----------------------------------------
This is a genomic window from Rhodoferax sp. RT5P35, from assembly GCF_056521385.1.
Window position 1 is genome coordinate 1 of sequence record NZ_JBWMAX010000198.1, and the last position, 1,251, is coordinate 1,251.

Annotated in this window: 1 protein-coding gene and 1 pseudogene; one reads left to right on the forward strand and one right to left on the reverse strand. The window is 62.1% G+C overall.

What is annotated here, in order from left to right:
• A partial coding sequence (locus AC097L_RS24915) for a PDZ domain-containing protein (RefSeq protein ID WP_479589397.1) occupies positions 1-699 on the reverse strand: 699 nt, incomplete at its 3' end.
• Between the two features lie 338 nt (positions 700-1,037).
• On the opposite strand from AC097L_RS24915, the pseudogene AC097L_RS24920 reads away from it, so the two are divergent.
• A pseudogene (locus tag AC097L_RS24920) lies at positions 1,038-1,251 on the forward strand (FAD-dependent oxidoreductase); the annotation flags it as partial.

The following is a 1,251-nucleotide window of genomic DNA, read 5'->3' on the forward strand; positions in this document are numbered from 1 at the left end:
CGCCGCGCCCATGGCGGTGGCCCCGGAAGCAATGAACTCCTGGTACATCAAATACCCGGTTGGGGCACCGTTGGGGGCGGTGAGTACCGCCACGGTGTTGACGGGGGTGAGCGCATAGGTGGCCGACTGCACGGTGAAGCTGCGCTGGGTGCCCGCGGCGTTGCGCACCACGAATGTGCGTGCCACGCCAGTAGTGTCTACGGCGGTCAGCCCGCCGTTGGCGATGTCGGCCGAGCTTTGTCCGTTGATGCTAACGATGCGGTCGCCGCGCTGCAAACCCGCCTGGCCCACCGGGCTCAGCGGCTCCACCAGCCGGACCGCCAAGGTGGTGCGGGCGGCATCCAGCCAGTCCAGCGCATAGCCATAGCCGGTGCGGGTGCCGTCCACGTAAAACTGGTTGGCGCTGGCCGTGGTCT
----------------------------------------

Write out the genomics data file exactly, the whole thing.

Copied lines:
This is a genomic window from Rhodoferax sp. RT5P35, from assembly GCF_056521385.1.
Window position 1 is genome coordinate 1 of sequence record NZ_JBWMAX010000198.1, and the last position, 1,251, is coordinate 1,251.

Annotated in this window: 1 protein-coding gene and 1 pseudogene; one reads left to right on the forward strand and one right to left on the reverse strand. The window is 62.1% G+C overall.

What is annotated here, in order from left to right:
• A partial coding sequence (locus AC097L_RS24915) for a PDZ domain-containing protein (RefSeq protein ID WP_479589397.1) occupies positions 1-699 on the reverse strand: 699 nt, incomplete at its 3' end.
• Between the two features lie 338 nt (positions 700-1,037).
• On the opposite strand from AC097L_RS24915, the pseudogene AC097L_RS24920 reads away from it, so the two are divergent.
• A pseudogene (locus tag AC097L_RS24920) lies at positions 1,038-1,251 on the forward strand (FAD-dependent oxidoreductase); the annotation flags it as partial.

The following is a 1,251-nucleotide window of genomic DNA, read 5'->3' on the forward strand; positions in this document are numbered from 1 at the left end:
CGCCGCGCCCATGGCGGTGGCCCCGGAAGCAATGAACTCCTGGTACATCAAATACCCGGTTGGGGCACCGTTGGGGGCGGTGAGTACCGCCACGGTGTTGACGGGGGTGAGCGCATAGGTGGCCGACTGCACGGTGAAGCTGCGCTGGGTGCCCGCGGCGTTGCGCACCACGAATGTGCGTGCCACGCCAGTAGTGTCTACGGCGGTCAGCCCGCCGTTGGCGATGTCGGCCGAGCTTTGTCCGTTGATGCTAACGATGCGGTCGCCGCGCTGCAAACCCGCCTGGCCCACCGGGCTCAGCGGCTCCACCAGCCGGACCGCCAAGGTGGTGCGGGCGGCATCCAGCCAGTCCAGCGCATAGCCATAGCCGGTGCGGGTGCCGTCCACGTAAAACTGGTTGGCGCTGGCCGTGGTCT